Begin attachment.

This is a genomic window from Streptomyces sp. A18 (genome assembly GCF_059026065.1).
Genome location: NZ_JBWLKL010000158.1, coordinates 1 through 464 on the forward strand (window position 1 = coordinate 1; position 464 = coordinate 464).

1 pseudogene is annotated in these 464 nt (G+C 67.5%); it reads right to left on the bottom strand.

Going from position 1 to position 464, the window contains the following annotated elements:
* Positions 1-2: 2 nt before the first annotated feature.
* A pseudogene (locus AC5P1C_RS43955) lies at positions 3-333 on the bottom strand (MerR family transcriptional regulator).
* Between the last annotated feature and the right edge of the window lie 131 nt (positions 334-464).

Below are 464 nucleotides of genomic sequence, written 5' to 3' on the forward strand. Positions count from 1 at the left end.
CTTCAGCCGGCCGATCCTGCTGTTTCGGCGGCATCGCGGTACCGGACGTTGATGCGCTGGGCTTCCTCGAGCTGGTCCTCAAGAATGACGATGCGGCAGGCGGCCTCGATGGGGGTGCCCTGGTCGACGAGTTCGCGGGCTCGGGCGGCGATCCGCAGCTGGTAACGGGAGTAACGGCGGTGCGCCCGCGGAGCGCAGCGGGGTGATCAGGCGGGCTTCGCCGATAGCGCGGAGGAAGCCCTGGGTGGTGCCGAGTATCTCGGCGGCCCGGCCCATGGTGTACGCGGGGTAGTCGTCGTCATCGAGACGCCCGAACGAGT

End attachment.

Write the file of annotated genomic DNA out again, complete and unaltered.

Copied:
This is a genomic window from Streptomyces sp. A18 (genome assembly GCF_059026065.1).
Genome location: NZ_JBWLKL010000158.1, coordinates 1 through 464 on the forward strand (window position 1 = coordinate 1; position 464 = coordinate 464).

1 pseudogene is annotated in these 464 nt (G+C 67.5%); it reads right to left on the bottom strand.

Going from position 1 to position 464, the window contains the following annotated elements:
* Positions 1-2: 2 nt before the first annotated feature.
* A pseudogene (locus AC5P1C_RS43955) lies at positions 3-333 on the bottom strand (MerR family transcriptional regulator).
* Between the last annotated feature and the right edge of the window lie 131 nt (positions 334-464).

Below are 464 nucleotides of genomic sequence, written 5' to 3' on the forward strand. Positions count from 1 at the left end.
CTTCAGCCGGCCGATCCTGCTGTTTCGGCGGCATCGCGGTACCGGACGTTGATGCGCTGGGCTTCCTCGAGCTGGTCCTCAAGAATGACGATGCGGCAGGCGGCCTCGATGGGGGTGCCCTGGTCGACGAGTTCGCGGGCTCGGGCGGCGATCCGCAGCTGGTAACGGGAGTAACGGCGGTGCGCCCGCGGAGCGCAGCGGGGTGATCAGGCGGGCTTCGCCGATAGCGCGGAGGAAGCCCTGGGTGGTGCCGAGTATCTCGGCGGCCCGGCCCATGGTGTACGCGGGGTAGTCGTCGTCATCGAGACGCCCGAACGAGT